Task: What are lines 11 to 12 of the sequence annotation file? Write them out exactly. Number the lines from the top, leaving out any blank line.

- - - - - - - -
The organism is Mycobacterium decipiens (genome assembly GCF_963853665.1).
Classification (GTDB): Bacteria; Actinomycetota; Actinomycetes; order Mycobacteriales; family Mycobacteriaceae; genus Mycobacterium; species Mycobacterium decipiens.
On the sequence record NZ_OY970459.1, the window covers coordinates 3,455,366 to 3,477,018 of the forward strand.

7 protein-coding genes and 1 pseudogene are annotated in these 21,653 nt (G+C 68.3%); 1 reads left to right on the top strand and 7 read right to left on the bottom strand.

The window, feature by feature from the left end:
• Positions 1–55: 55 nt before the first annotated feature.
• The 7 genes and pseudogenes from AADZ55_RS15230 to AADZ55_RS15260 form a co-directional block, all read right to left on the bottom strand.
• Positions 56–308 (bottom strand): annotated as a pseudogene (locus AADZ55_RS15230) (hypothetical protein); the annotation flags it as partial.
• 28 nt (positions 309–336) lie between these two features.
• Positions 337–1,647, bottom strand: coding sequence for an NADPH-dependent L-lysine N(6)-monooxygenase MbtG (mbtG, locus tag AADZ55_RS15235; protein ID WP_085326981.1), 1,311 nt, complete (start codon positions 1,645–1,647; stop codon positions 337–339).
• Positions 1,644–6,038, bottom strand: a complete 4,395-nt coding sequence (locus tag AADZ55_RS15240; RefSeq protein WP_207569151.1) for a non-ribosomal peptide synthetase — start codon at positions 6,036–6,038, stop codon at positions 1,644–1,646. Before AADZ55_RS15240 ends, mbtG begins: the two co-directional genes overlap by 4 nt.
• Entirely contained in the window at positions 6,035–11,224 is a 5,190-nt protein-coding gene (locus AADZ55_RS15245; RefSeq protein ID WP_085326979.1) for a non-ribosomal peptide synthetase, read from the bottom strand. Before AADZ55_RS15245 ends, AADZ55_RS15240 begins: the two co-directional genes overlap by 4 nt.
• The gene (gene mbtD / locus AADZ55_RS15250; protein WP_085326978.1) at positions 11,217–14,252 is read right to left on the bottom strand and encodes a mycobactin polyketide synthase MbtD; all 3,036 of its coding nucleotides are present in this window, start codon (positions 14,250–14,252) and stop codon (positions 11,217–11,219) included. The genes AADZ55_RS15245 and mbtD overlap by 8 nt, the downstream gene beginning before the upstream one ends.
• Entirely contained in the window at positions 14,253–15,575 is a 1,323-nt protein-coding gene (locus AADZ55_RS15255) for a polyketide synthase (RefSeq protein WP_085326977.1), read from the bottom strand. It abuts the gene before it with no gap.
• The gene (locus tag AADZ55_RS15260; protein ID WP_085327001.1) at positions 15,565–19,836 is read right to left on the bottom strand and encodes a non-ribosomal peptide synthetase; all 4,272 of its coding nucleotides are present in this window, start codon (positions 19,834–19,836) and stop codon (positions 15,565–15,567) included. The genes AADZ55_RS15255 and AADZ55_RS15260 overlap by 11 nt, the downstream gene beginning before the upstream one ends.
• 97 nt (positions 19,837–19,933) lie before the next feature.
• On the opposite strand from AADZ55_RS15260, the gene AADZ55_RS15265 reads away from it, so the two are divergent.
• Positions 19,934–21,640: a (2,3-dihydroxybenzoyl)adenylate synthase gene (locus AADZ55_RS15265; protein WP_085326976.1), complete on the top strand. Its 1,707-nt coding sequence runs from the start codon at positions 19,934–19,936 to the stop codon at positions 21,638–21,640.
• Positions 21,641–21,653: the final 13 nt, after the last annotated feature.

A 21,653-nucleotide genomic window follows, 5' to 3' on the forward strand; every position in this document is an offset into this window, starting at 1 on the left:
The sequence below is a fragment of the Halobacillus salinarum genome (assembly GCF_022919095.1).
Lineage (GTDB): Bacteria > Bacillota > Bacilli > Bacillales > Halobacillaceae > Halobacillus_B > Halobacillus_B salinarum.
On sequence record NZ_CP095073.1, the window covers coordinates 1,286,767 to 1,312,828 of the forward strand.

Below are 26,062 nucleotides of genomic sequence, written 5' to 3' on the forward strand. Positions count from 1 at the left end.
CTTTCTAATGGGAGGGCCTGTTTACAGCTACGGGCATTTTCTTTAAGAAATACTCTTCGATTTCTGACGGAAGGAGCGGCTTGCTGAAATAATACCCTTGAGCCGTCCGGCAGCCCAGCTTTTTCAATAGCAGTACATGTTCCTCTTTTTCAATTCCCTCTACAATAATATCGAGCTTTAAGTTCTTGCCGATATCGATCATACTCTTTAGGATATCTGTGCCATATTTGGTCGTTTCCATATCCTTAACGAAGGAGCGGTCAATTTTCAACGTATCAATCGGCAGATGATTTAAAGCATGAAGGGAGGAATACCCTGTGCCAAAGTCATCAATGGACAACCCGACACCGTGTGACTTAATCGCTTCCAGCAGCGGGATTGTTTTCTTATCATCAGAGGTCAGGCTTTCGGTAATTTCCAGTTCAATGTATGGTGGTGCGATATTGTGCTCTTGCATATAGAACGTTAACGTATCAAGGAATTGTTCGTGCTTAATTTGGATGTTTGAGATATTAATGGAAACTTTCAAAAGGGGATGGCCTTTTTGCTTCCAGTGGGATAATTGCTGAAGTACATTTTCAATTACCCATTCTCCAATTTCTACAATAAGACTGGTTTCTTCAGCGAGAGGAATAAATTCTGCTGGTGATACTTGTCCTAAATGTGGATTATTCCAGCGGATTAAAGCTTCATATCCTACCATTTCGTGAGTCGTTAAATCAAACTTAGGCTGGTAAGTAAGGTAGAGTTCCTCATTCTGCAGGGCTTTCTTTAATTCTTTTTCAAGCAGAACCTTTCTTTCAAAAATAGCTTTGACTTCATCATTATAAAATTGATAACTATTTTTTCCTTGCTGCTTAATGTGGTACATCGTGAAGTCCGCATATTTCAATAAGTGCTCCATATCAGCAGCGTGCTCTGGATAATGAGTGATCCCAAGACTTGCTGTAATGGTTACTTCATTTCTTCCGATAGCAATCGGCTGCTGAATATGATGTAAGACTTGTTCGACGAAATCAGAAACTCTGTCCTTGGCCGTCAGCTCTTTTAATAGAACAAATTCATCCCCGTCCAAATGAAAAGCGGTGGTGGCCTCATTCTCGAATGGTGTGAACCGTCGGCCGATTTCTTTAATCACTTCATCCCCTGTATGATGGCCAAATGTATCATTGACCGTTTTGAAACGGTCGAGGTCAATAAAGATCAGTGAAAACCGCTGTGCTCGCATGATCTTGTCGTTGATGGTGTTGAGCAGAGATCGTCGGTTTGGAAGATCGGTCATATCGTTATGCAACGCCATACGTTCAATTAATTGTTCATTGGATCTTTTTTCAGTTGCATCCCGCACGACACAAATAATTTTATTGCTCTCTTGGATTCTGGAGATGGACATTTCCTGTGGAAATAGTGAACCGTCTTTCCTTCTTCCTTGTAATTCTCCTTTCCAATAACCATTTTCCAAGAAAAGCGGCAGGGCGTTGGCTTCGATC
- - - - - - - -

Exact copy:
• Positions 1,644–6,038, bottom strand: a complete 4,395-nt coding sequence (locus tag AADZ55_RS15240; RefSeq protein WP_207569151.1) for a non-ribosomal peptide synthetase — start codon at positions 6,036–6,038, stop codon at positions 1,644–1,646. Before AADZ55_RS15240 ends, mbtG begins: the two co-directional genes overlap by 4 nt.
• Entirely contained in the window at positions 6,035–11,224 is a 5,190-nt protein-coding gene (locus AADZ55_RS15245; RefSeq protein ID WP_085326979.1) for a non-ribosomal peptide synthetase, read from the bottom strand. Before AADZ55_RS15245 ends, AADZ55_RS15240 begins: the two co-directional genes overlap by 4 nt.